Aid works: measles deaths reduced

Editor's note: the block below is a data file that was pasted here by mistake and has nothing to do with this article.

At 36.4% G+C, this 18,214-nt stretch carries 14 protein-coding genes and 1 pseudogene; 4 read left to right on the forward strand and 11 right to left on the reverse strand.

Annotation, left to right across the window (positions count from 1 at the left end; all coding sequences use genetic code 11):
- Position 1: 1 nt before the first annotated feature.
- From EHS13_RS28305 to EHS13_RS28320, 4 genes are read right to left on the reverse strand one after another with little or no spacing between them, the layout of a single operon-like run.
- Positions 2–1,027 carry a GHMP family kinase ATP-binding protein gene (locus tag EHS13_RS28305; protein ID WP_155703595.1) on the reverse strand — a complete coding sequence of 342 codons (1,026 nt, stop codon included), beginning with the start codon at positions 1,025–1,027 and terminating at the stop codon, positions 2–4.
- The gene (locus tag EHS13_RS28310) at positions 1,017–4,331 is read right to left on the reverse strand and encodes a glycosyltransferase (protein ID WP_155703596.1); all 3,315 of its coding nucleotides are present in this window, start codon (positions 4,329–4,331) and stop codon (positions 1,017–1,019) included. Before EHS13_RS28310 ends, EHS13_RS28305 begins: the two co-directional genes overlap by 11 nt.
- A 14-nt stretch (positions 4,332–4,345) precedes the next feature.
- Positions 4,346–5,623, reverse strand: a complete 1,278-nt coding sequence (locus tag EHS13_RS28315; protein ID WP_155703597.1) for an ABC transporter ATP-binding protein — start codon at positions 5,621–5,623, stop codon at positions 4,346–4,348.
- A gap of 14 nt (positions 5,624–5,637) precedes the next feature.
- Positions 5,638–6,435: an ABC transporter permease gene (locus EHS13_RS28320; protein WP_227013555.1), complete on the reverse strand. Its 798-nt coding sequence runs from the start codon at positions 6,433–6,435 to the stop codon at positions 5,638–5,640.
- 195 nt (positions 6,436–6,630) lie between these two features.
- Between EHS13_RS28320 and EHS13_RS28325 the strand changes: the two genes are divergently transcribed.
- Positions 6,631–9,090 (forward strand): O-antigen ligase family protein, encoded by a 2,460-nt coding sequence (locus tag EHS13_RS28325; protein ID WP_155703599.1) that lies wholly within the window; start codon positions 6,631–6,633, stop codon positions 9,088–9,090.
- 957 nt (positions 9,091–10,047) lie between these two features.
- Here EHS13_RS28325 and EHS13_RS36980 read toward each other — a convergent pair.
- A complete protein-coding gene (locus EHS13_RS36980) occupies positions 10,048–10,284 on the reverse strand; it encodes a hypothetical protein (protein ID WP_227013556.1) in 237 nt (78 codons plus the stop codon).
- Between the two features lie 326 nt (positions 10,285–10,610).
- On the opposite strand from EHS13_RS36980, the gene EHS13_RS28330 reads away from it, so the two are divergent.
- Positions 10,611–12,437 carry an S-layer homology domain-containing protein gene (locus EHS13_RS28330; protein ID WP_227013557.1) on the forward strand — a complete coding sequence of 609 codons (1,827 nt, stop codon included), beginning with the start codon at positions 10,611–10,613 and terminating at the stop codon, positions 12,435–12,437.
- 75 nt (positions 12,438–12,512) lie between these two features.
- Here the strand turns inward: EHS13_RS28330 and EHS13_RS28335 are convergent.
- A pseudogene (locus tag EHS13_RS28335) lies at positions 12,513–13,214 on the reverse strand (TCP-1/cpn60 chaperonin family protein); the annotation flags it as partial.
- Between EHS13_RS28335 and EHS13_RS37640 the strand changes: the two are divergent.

The bad news is that over half a million children still die of measles each year, even though we can save these lives for less than a dollar each, using the measles vaccine. The good news is that, since 1999, the number of children dying of measles in Africa has been reduced by 46 percent. Globally, measles deaths have fallen by 39 per cent. Launched in February 2001, the Measles Initiative has so far vaccinated 160 million children in Africa. A further 51 million children under the age of 5 in 13 countries will be vaccinated in 2005. This extraordinary improvement is the result of cooperation between the American Red Cross, United Nations Foundation, Centers for Disease Control and Prevention (CDC), United Nations Children’s Fund (UNICEF), the World Health Organization (WHO) and the International Federation, which supports the national Red Cross or Red Crescent Societies in the country in which a campaign occurs, as well as coordinating the activities of donor national societies. I’m so fed up of being told that aid goes down the drain. If we had more funds, we could do more of this.

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